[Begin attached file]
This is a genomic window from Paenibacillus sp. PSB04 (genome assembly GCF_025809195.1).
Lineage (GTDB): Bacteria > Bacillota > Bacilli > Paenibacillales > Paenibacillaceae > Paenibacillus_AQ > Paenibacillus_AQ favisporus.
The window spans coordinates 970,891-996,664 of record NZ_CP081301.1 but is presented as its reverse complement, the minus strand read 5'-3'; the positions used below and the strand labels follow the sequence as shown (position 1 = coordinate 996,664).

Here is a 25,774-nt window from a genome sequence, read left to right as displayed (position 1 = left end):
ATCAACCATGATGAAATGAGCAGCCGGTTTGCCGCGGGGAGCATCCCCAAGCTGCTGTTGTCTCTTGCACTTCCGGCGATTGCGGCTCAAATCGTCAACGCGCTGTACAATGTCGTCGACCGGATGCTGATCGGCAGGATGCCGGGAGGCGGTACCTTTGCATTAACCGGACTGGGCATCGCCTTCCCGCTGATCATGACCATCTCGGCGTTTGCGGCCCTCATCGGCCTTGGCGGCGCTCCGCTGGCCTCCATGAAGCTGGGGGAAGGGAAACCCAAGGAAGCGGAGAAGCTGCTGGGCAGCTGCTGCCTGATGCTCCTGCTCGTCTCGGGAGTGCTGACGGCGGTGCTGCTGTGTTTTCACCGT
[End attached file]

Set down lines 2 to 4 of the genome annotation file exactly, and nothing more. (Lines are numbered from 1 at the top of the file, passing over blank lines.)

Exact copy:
Lineage (GTDB): Bacteria > Bacillota > Bacilli > Paenibacillales > Paenibacillaceae > Paenibacillus_AQ > Paenibacillus_AQ favisporus.
The window spans coordinates 970,891-996,664 of record NZ_CP081301.1 but is presented as its reverse complement, the minus strand read 5'-3'; the positions used below and the strand labels follow the sequence as shown (position 1 = coordinate 996,664).

Here is a 25,774-nt window from a genome sequence, read left to right as displayed (position 1 = left end):